Flatworms that spent five weeks aboard the International Space Station are helping researchers led by Tufts University scientists to study how an absence of normal gravity and geomagnetic fields can have anatomical, behavioral, and bacteriological consequences, according to a paper to be published June 13 in Regeneration. The research has implications for human and animal space travelers and for regenerative and bioengineering science.
Researchers led by the Allen Discovery Center at Tufts University sought to determine how microgravity and micro-geomagnetic fields would affect the growth and regeneration of planarian flatworms (D. japonica) and whether any changes would persist after the worms returned to earth. Planaria are frequently used for studies because of their remarkable ability to regenerate when parts of their bodies are amputated. Knowing what happens to them in space and upon their return to Earth could lead to a better understanding of how physical forces influence body shape and cellular decision-making.
“During regeneration, development, and cancer suppression, body patterning is subject to the influence of physical forces, such as electric fields, magnetic fields, electromagnetic fields, and other biophysical factors. We want to learn more about how these forces affect anatomy, behavior and microbiology,” said the paper’s corresponding author, Michael Levin, Ph.D., Vannevar Bush professor of biology and director of the Allen Discovery Center at Tufts and the Tufts Center for Regenerative and Developmental Biology.
“As humans transition toward becoming a space-faring species, it is important that we deduce the impact of space flight on regenerative health for the sake of medicine and the future of space laboratory research,” added Junji Morokuma, research associate in Levin’s lab and first author on the paper.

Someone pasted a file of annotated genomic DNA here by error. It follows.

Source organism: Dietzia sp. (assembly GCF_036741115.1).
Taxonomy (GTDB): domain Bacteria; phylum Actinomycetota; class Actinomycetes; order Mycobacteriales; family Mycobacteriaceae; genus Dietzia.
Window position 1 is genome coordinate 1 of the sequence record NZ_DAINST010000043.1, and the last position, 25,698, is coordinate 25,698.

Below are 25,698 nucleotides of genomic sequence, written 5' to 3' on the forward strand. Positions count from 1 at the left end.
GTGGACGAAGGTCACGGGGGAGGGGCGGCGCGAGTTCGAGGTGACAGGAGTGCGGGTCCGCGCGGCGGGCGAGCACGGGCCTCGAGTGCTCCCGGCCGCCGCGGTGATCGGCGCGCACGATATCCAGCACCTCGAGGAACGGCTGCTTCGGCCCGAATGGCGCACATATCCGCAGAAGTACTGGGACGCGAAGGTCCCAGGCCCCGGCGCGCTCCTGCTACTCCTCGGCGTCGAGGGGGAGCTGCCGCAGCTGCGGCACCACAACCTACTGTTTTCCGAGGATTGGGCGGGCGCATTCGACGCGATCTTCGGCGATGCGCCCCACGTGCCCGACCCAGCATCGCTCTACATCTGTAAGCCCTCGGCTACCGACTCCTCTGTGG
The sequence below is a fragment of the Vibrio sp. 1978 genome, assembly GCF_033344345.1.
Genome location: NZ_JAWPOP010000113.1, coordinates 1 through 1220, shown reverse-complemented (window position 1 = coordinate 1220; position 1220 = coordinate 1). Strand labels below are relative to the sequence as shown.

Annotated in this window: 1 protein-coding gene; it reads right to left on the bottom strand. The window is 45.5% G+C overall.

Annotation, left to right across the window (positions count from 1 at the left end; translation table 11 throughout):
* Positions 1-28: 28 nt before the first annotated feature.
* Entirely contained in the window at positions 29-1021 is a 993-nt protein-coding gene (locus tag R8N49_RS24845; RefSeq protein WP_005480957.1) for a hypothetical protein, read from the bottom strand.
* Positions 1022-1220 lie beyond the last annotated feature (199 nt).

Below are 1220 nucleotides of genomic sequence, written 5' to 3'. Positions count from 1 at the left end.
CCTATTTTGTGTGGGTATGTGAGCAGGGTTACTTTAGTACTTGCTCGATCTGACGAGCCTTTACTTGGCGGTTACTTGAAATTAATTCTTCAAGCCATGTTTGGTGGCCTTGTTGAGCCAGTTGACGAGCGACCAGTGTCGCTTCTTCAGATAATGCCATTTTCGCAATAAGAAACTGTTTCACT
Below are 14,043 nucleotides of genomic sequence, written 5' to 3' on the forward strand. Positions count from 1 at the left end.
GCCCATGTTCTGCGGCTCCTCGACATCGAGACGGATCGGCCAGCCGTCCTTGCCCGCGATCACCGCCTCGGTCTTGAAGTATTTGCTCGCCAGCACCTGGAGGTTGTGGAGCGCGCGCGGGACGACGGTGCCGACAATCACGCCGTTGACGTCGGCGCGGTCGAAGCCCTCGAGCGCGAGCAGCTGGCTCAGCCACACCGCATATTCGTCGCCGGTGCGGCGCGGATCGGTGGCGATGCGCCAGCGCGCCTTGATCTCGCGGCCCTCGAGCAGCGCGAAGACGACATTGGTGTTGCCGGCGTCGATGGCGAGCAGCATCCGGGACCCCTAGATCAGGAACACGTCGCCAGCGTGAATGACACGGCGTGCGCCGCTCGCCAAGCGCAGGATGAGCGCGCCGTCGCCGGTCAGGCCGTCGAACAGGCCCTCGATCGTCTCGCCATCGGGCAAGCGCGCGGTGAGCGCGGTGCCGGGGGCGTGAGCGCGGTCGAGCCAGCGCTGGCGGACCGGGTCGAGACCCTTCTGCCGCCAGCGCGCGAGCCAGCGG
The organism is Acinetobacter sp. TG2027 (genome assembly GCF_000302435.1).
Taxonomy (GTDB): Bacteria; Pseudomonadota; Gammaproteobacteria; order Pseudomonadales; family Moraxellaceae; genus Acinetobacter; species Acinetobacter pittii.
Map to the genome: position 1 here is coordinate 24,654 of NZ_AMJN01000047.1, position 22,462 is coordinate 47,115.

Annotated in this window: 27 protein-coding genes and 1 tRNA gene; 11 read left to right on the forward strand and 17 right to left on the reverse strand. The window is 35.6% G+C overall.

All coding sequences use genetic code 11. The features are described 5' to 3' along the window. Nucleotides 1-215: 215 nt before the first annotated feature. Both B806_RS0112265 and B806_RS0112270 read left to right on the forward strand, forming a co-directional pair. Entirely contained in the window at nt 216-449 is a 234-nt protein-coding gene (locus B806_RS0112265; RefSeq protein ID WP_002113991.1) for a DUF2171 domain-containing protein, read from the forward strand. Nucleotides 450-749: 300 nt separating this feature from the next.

The researchers launched a set of flatworms into space via SpaceX Commercial Resupply Service Mission 5 on Jan. 10, 2015. The flatworms were either left whole or amputated and sealed in tubes filled half with water and half with air.
Meanwhile, researchers created two sets of control worms. One consisted of live worms sealed in spring water in the same manner as their space counterparts and kept in darkness at 20 degrees Celsius for the same amount of time. These worms were used as controls for all of the experiments except mass spectroscopic analysis. After the space-exposed worms returned to Earth, researchers prepared a second set of worms that were then exposed to the same changes in temperature as the space-exposed worms. These worms were used for the mass spectroscopic analysis.
After five weeks in space, the samples were evaluated immediately upon their return and over the course of 20 months. Through an array of behavioral, microbiological, and morphological tests, the researchers identified a number of differences between the space and terrestrial worms.
Most surprising, researchers discovered that one of the amputated fragments sent to space regenerated into a rare double-headed worm. In more than 18 person-years of maintaining a colony of D. japonica that involves more than 15,000 control worms in just the last five years alone, the Tufts researchers have never observed a spontaneous occurrence of double-headedness. Moreover, when the researchers amputated both heads from the space-exposed worm, the headless middle fragment regenerated into a double-headed worm, demonstrating that the body plan modification that occurred in the worm was permanent.